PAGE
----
Lawyer, educator, and businesswoman Sarah Trent’s Middle Valley Partners was the NJ Cannabis Regulatory Commission’s (CRC) top pick for a New Jersey medical dispensary license.
Doing Business as Valley Wellness, they will open the first medical cannabis dispensary in Somerset County in Raritan Borough.
“We put so much effort into that application in 2019,” Trent said. “It’s validating to have all the work pay off and see us score so well.
“It’s crazy we waited so long,” she said. “Hopefully, we’ll see less litigation moving forward,” she said.
Trent attributed winning the provisional permit to hard work and her team members. She noted she delegated well and had a good application writer with Brian Blumenthal, a quality consultant in Brian Staffa and that her attorney Seth Tipton was instrumental in winning.
She also noted on the application Tim Weigand played a very integral role in the process. He is now Senior Director of New Jersey Operations for Acreage Holdings.
Trent also noted her strengths as a leader are organization and administration.
“I cold-called roughly 15 mayors in Central Jersey as early as 2018,” she said. “I was preparing Middle Valley Partners to apply for this a year in advance of actually applying.”
She noted she went real estate hunting for properties soon after giving birth to her second child.
Trent noted she raised the money for the business from family and friends.
Trent said she and her husband are from West Windsor in Mercer County. His support was critical for the venture.
“A significant portion of our investors are people we grew up with and went to high school with and went on to have relatively successful industries,” she said.
Trent said she wanted a license in part because she is a long-time consumer of cannabis and is currently a patient. She noted many still think of a consumer as a lazy stoner addict.
“I don’t feel like I give off that aura,” Trenton said, noting it’s important as a respected professional to normalize her consumption.
She noted as a parent, eventually, she will have to address cannabis use with them and find an appropriate way to discuss it as an industry leader in the state.
“I wanted to transition out of my job in the public sector, and I really wanted to do something that I loved,” Trent said regarding her reason for wanting a license.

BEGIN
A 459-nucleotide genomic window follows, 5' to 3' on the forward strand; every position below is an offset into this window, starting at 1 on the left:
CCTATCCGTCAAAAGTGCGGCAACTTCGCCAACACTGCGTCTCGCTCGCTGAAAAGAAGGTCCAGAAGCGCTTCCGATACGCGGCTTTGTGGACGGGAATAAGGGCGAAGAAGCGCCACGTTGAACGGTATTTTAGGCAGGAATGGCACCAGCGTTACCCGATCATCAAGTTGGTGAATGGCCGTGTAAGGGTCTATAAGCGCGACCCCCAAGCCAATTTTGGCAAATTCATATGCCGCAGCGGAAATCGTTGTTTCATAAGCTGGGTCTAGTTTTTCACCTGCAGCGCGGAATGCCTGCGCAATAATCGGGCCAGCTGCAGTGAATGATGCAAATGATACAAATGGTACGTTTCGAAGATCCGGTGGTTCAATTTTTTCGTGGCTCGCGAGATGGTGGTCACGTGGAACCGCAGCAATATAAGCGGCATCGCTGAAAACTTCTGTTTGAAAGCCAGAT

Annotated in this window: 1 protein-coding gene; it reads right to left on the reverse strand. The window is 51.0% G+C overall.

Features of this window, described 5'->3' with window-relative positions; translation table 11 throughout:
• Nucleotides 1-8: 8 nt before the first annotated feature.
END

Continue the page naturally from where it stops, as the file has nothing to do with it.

“After I had my two children, I wanted to work for myself, and I wanted to do something entrepreneurial,” she said.
Trent noted that her husband’s support was crucial.
There is currently no New Jersey medical dispensary licensed in Somerset County. The closet dispensaries would be TerrAscend in Phillipsburg in Warren County on the Delaware River and Garden State Dispensary’s location in Union Township in Union County. Thus, some medical patients in Somerset County and Hunterdon County are up to an hour away from the closest dispensary.
Building a Reputation
While Trent waited 29 months to hear the results after the process started, she was not idle.
She has held non-credit classes at community colleges in New Jersey, educating people to enter the cannabis industry in entry-level positions. In addition, Trent spearheaded a job fair held by the Greater Raritan Workforce Development Board.
Trent also has been very active in the New Jersey State Barr Association’s Cannabis Law Committee, including speaking at their virtual conference in March.
As the NJ Bar Association’s Cannabis Law Committee Secretary, she helped submit multiple reports to the NJ Cannabis Regulatory Commission (CRC).
Next Steps for a New Jersey Medical Dispensary
Trent noted she had not received a license yet but rather a provisional permit. To be properly licensed, she needs to fulfill the 20-day requirement to show local approval from Raritan Borough, site control, and receive certification that her business is in fact, woman-owned. In addition, they need to work with an engineer to get approval from the town to begin to build out and revisit the architectural design.
One of her main concerns is getting affordably priced products.
“I developed good relationships with operators in the state, so I hope that we’re going to be able to put product on our shelves,” Trenton said.
She noted the ten cannabis cultivators approved in October will help the process once they’re up and running.
“We’ll see how that unfolds as dispensaries start to negotiate contracts with the ATCs (Alternative Treatment Centers) to buy wholesale product,” Trent said.
Some of the existing New Jersey ATCs are selling others company’s products.
“I hope we’re given access to the same pricing,” she said.
Regarding site control, Trent had an option to lease a space that was extended, so she has not been paying monthly rent on an unoccupied space the way some other 2019 applicants were.
“It’s a major hurdle to applications in the state,” she noted.
Her ultimate goal is to have her dispensary become one of the respected operators and leaders in the state. She is also looking forward to being a good community partner in Raritan Borough and working on prisoner re-entry issues.
She hopes to eventually join the NJ Cannabis Trade Association, which represents the 12 vertically integrated medical cannabis license holders.
“I think there’s definitely room for these stand-alone operators to potentially represent our interests which may be different than the existing ATCs,” Trent added.
She noted even cultivators and dispensaries have different interests at times.
Trent wants and hopes to open quickly but noted it might take up to a year. Money and product storage are the only things that might take time to ensure they’re done properly.